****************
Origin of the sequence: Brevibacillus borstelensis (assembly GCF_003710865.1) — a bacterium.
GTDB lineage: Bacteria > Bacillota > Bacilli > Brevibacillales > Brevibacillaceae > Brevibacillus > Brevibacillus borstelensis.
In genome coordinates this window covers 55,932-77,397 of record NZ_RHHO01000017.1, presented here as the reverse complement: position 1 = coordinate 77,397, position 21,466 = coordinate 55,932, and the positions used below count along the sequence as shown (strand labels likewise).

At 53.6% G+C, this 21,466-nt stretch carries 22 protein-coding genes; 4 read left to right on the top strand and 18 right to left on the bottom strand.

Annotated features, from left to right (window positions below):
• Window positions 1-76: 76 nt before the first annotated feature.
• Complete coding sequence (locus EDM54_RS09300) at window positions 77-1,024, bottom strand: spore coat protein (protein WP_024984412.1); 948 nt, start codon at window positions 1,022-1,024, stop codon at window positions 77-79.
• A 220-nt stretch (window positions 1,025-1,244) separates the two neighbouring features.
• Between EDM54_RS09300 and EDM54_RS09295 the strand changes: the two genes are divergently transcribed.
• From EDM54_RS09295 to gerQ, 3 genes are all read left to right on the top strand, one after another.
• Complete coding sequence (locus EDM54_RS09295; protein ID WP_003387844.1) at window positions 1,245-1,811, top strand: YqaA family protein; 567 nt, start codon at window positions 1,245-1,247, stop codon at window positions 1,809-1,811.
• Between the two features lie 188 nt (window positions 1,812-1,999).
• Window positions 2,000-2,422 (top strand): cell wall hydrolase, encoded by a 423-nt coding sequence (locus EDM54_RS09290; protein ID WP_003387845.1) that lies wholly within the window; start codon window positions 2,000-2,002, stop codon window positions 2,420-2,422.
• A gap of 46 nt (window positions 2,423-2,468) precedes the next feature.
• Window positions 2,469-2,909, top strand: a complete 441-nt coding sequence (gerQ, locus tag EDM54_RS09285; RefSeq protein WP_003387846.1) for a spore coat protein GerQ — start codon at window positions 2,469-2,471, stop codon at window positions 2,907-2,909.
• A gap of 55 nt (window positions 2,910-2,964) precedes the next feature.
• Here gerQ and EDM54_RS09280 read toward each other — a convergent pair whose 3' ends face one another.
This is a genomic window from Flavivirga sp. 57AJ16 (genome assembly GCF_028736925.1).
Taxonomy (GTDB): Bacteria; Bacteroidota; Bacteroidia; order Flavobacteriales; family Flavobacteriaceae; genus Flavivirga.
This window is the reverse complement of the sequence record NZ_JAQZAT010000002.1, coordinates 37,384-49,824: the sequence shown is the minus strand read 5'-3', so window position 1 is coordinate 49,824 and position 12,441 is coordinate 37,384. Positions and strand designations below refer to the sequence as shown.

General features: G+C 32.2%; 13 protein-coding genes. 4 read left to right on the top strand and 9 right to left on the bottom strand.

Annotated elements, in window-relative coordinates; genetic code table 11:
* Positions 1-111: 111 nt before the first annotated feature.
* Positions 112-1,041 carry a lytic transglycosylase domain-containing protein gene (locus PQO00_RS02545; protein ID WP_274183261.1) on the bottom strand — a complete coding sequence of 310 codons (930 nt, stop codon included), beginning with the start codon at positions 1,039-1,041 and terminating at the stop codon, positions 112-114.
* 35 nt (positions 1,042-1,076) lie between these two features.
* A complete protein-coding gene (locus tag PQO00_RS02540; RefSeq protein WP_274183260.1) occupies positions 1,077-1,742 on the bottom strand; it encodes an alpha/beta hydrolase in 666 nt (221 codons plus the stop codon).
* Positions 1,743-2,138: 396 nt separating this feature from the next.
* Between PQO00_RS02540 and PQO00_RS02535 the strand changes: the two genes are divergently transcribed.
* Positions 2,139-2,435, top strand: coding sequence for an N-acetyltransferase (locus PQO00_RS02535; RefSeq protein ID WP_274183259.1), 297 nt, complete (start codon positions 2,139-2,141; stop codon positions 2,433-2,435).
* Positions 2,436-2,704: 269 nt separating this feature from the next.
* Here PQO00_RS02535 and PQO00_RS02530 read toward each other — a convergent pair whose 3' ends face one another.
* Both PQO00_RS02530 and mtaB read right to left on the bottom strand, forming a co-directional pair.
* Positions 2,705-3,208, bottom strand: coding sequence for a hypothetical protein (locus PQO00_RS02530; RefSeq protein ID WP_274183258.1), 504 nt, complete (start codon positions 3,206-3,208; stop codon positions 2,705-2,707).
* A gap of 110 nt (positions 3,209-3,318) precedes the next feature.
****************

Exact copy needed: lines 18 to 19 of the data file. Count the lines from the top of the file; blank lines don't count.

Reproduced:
This is a genomic window from Flavivirga sp. 57AJ16 (genome assembly GCF_028736925.1).
Taxonomy (GTDB): Bacteria; Bacteroidota; Bacteroidia; order Flavobacteriales; family Flavobacteriaceae; genus Flavivirga.